On the mind of the Rev. Dr. Nathaniel Jung-Chul Lee

Oct 7, 2022

…for he makes his sun rise on the evil and on the good and sends rain on the righteous and on the unrighteous.

– Matthew 5:45 –

We had some rain this past week. Down south, it was a lot worse. Scientists have now called Hurricane Ian a “500-Year Flood Event.” We are still counting the costs–not only in terms of finances and property, but much more so, in terms of human life.

When things like this happen, the inevitable questions follow: “How could God let this happen? How could God allow this?” Insurance companies even refer to such weather events as “acts of God.” And much of the time, these questions turn quickly to the conclusion that there is, in fact, no God. Hundreds of years before the time of Jesus, the Greek philosopher Epicurus articulated it as follows:

Is God willing to prevent evil, but not able? Then he is not omnipotent.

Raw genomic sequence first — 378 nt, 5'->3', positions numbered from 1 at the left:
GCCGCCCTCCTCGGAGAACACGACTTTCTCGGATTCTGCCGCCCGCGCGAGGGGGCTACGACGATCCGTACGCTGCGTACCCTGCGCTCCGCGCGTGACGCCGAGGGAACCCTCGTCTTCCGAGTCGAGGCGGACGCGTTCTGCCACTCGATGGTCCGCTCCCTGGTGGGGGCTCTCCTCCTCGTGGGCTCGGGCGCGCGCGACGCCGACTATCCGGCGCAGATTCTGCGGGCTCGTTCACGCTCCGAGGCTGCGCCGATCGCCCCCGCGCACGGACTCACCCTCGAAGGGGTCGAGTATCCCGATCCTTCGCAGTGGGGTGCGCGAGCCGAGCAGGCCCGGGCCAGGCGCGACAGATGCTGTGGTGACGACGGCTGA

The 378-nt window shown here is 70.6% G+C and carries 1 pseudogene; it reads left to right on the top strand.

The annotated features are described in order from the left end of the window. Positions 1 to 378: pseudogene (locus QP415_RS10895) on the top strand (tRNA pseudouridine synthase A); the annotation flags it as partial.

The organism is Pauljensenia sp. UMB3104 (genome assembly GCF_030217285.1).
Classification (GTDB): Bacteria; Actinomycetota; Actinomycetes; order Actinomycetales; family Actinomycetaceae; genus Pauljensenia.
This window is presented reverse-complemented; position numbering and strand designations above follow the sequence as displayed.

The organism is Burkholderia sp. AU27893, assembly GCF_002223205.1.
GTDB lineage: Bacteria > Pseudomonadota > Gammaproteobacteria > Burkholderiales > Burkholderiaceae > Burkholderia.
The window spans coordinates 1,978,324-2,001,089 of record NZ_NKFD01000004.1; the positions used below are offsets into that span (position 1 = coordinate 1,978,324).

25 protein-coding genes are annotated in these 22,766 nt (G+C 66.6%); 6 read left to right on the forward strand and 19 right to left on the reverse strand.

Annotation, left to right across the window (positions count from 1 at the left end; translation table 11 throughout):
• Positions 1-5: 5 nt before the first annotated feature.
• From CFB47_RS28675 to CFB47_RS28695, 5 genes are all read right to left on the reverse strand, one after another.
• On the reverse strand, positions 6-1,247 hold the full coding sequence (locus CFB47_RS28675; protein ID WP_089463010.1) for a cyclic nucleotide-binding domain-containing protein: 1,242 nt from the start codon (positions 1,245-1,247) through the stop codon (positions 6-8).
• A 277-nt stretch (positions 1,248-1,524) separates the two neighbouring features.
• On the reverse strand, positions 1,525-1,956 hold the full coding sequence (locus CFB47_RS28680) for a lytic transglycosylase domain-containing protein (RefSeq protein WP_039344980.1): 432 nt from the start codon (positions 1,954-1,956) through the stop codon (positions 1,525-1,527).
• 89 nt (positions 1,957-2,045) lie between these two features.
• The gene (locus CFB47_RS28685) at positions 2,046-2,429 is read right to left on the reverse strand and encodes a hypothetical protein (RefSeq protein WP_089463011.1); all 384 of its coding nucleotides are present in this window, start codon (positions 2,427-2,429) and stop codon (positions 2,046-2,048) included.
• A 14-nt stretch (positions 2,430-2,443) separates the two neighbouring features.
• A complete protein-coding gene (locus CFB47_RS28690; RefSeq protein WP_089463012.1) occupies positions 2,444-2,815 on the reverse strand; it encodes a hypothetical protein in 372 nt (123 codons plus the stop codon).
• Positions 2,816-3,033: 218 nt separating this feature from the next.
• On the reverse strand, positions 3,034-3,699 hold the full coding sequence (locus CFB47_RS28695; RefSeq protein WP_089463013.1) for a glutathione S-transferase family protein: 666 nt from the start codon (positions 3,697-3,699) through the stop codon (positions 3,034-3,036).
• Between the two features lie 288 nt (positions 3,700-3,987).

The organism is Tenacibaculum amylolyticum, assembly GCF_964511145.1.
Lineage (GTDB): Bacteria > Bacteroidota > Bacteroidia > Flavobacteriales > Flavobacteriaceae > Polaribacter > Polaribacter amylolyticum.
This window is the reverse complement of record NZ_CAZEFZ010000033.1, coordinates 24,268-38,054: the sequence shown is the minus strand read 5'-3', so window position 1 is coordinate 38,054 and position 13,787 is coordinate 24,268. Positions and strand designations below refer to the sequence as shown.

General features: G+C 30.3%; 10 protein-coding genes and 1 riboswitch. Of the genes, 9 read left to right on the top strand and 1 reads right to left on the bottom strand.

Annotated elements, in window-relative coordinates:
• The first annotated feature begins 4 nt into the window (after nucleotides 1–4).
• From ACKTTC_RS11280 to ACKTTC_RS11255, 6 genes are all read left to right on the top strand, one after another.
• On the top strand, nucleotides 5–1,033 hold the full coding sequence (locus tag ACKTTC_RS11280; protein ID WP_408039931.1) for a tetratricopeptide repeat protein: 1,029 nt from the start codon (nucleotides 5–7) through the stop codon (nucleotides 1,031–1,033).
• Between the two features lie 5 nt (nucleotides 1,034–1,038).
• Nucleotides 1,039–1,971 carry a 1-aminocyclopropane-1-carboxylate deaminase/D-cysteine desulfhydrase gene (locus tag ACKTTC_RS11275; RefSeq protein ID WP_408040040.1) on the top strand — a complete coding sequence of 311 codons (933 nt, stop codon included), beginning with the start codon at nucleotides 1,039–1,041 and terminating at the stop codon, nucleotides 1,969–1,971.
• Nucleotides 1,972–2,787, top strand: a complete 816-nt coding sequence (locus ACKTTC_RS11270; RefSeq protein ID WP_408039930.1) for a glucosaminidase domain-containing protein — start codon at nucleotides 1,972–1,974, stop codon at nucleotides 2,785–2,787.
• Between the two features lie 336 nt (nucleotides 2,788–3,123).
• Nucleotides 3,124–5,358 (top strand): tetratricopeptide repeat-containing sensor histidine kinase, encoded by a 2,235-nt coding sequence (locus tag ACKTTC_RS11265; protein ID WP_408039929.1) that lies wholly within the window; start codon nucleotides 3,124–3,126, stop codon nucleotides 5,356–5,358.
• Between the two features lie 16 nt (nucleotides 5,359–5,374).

Is he able, but not willing? Then he is malevolent.

Is he both able and willing? Then whence cometh evil?

Is he neither able nor willing? Then why call him God?

When I was a younger priest, I was loaded for bear whenever these questions arose. I had all the answers, and could articulate them in a way that disproved the objections beyond any logical argument. But inevitably, when I unleashed these (what I thought were) brilliant and well-crafted retorts, the same thing always happened–people in grief had their grief deepened. Now, not only were they suffering from some great loss or tragedy. Now, they were also suffering from having their pain intellectually dismissed and delegitimized by their priest.

As I began to wrestle with this problem (once I realized it was a problem), I began to notice something–that’s not how God answers these questions in Scripture. God never, in fact, offers a carefully crafted intellectual argument in defense of God’s goodness and character. Instead, time and time again, what God offers is at the same time both more simple and more powerful–namely, God’s own presence–God’s own self.

“The Lord is near to the brokenhearted,” the Psalmist writes. I don’t know what “storms” you’re facing right now, but whatever it might be, hear these words as the heart of God’s promise to you: I will never leave you. I am with you. I feel this too. This is so hard. But no matter what comes, we will get through this together. And I will never, ever let you go.